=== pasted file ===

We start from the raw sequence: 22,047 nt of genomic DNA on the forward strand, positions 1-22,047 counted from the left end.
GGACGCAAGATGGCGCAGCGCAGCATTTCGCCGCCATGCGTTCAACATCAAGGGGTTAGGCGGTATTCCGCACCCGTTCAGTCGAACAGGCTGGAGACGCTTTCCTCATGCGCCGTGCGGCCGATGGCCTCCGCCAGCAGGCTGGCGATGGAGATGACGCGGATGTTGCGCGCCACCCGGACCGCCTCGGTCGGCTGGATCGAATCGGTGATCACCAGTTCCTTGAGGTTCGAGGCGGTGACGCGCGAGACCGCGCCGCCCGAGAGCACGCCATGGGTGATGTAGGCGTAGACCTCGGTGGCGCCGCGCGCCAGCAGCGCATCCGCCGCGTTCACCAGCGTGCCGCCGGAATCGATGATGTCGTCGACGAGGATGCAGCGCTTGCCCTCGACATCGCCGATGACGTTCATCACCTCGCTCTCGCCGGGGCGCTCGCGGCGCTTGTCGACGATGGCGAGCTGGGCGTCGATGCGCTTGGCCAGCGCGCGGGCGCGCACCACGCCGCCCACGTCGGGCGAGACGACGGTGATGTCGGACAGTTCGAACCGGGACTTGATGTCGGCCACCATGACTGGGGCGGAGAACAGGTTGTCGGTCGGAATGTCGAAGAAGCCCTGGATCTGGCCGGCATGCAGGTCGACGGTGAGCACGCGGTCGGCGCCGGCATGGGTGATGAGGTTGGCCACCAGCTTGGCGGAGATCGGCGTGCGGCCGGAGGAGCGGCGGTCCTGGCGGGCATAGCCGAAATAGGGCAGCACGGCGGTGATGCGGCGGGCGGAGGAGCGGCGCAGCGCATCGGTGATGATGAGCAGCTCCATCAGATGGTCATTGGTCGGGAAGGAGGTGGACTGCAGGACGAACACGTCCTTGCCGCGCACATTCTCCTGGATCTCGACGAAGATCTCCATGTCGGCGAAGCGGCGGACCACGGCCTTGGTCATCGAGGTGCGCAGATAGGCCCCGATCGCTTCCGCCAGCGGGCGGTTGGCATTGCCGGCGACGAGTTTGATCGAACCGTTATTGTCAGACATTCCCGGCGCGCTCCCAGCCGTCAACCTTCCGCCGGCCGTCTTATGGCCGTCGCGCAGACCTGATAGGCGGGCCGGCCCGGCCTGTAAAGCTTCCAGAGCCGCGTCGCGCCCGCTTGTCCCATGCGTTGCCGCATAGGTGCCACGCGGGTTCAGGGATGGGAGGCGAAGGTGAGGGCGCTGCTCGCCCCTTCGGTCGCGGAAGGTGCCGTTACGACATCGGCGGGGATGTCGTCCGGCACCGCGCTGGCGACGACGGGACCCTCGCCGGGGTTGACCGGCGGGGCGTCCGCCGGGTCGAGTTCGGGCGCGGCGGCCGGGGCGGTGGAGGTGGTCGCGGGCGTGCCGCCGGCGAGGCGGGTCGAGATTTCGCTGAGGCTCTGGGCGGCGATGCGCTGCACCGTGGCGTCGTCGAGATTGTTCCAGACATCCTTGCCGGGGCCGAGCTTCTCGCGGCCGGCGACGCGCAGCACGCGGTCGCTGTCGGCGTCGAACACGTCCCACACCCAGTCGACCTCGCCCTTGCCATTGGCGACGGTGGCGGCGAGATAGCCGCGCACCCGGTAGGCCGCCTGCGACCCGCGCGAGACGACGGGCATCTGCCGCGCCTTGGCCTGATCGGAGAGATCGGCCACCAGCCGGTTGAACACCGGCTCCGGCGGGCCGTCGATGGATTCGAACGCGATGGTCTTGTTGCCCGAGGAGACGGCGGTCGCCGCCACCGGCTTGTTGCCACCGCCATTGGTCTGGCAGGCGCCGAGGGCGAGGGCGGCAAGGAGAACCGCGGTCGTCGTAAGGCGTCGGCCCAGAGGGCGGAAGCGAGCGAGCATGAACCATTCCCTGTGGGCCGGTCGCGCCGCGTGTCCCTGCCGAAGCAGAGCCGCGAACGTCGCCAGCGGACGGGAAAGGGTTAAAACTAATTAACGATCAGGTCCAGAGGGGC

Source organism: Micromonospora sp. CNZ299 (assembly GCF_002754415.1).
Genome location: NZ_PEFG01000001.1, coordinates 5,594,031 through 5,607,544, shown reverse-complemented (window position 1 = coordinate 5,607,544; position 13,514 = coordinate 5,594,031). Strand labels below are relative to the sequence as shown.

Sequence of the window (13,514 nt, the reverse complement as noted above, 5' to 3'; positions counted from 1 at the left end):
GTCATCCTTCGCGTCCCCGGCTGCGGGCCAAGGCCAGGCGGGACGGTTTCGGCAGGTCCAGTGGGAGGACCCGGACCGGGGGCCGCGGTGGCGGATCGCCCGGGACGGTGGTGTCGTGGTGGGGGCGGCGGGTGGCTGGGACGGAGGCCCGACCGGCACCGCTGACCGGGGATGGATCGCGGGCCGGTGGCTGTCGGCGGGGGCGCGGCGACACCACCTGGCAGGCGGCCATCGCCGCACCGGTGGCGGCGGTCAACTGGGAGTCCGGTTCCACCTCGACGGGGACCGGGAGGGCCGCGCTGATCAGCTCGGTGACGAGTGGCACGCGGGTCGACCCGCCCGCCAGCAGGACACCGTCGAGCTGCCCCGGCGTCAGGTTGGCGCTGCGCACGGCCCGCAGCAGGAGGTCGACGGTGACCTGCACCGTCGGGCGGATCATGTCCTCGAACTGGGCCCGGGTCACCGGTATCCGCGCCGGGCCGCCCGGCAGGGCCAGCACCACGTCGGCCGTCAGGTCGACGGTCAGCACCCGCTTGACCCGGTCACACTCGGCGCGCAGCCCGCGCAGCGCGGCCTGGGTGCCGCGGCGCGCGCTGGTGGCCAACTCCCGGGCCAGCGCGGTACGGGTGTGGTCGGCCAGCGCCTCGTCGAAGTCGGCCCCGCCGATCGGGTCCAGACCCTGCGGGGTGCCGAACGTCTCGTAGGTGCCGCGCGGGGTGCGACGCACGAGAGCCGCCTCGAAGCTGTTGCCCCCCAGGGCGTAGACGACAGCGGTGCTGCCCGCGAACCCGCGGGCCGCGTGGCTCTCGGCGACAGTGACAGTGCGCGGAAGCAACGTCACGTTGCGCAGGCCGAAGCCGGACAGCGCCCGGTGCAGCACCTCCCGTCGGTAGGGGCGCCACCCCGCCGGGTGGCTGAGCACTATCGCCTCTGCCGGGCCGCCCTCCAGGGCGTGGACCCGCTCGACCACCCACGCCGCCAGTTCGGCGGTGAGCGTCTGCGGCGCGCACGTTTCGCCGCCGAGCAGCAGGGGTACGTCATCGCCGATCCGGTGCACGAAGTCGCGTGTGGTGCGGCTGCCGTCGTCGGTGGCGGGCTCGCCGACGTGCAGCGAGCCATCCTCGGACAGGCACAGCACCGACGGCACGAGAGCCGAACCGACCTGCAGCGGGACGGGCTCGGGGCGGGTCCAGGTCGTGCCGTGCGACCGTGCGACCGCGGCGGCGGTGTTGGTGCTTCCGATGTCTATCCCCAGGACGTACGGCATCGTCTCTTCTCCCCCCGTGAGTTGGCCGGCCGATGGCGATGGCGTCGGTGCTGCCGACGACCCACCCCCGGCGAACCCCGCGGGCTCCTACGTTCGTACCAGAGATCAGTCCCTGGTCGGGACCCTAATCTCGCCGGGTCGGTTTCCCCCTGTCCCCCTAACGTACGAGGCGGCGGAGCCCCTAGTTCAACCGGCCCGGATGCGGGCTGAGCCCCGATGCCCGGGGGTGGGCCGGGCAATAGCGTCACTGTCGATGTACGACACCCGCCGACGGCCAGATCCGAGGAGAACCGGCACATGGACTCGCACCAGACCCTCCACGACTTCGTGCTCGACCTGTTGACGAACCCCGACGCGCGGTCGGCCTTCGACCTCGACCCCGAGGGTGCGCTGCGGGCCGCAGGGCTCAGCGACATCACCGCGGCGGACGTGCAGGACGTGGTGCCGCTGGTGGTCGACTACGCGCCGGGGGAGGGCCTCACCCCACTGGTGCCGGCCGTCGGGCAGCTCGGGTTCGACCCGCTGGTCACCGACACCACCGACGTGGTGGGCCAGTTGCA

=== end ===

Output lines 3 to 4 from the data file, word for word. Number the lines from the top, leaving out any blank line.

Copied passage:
Source organism: Micromonospora sp. CNZ299 (assembly GCF_002754415.1).
Genome location: NZ_PEFG01000001.1, coordinates 5,594,031 through 5,607,544, shown reverse-complemented (window position 1 = coordinate 5,607,544; position 13,514 = coordinate 5,594,031). Strand labels below are relative to the sequence as shown.